Shellcode is common in exploitation of vulnerabilities such as stack and heap-based buffer overflows as well as format strings attacks. Shellcodes have to fit themselves into buffers which are set by protocol or other elements. Because of this, shellcodes are always trying to get smaller. Thus, less logic can be implemented within them and at times this reduces their fault tolerance. Since it's important that the shellcode is very small, the shellcode hacker usually writes the code in the assembly programming language.

4Capability of Shellcode


Shellcode is used not only used t open a shell command but it is also used in various other exploits.

  1. Providing access to the attacked system

  2. Spawning /bin/sh [or] cmd.exe (local shell)

  3. Binding a shell to a port (remote shell)

  4. Adding root/admin user to the system

  5. Chmod()’ing /etc/shadow to be writeable

The term shellcode is derived from its original purpose—it was the specific portion of an exploit used to spawn a root shell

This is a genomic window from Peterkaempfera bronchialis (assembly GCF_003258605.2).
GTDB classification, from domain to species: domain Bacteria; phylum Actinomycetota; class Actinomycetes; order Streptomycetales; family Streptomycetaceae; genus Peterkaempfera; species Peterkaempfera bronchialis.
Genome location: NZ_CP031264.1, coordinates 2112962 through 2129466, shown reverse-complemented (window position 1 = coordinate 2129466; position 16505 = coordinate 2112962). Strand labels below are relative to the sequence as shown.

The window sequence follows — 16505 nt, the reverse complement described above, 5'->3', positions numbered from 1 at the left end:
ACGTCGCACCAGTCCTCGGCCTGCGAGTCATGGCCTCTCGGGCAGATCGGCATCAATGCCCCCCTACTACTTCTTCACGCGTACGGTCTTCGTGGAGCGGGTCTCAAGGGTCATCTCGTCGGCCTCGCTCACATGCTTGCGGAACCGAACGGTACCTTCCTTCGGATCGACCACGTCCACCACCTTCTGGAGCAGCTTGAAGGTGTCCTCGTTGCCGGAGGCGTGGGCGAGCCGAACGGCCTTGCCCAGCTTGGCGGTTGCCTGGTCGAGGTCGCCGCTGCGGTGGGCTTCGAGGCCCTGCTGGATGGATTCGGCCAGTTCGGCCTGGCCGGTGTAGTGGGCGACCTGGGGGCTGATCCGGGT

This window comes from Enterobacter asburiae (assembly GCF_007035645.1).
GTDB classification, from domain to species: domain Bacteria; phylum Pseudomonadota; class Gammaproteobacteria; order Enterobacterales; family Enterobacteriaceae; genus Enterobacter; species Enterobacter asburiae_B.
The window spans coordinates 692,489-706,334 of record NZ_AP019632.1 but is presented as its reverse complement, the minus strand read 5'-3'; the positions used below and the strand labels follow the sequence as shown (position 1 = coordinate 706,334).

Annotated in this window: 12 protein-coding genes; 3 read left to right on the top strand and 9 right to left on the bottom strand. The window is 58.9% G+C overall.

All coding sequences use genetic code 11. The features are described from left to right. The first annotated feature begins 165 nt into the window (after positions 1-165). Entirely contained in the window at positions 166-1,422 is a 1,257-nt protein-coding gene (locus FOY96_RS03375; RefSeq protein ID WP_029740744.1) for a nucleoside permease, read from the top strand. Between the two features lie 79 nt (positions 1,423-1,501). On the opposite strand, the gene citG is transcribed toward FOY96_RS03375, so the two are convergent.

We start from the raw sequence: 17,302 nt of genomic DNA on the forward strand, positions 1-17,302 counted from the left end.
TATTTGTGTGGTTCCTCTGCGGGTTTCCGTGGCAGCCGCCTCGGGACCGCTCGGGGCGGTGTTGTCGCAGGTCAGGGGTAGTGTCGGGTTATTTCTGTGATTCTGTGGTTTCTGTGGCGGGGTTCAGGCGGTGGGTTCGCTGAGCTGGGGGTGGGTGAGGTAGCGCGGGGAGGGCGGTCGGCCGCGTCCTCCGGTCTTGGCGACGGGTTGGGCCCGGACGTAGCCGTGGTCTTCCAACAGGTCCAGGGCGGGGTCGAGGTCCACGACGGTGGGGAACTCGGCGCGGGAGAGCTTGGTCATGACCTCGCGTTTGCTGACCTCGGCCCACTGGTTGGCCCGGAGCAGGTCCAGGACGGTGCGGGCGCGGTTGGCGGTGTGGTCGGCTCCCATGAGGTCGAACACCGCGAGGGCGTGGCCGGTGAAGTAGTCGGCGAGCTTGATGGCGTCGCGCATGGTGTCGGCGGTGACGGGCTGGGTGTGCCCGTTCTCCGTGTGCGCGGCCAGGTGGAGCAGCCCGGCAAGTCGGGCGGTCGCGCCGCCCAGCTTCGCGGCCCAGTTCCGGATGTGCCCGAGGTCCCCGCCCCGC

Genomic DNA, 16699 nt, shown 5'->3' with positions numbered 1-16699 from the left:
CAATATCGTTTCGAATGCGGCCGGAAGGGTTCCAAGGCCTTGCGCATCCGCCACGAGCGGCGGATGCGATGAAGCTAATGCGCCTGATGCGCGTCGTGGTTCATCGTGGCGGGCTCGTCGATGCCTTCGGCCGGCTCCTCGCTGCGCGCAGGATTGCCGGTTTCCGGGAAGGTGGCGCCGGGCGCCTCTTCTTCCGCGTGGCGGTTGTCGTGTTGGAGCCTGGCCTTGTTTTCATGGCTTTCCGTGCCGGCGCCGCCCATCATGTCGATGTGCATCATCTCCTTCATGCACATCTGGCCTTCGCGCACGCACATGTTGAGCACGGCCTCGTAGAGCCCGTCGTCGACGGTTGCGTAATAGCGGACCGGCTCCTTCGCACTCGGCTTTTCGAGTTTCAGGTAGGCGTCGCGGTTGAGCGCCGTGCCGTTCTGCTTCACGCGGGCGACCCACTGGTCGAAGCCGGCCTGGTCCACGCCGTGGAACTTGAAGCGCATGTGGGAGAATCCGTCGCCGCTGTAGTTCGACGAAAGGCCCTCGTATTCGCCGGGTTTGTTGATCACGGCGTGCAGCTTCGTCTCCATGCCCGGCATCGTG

Shellcode is used to directly manipulate registers and the function of a program, so it must be written in hexadecimal opcodes.

Understanding how the registers work on an IA32 processor and how they are manipulated via assembly is essential for vulnerability development and exploitation. Registers can be accessed, read, and changed with assembly.

5Tools required for Shellcode development


During shellcode development you will require tools to write, compile, convert, test and debug shellcode

Nasm: It is portable Intel syntax assembler. The nasm package contains the assembler as well as disassembler. You need nasm to write the assembly code for you shell code.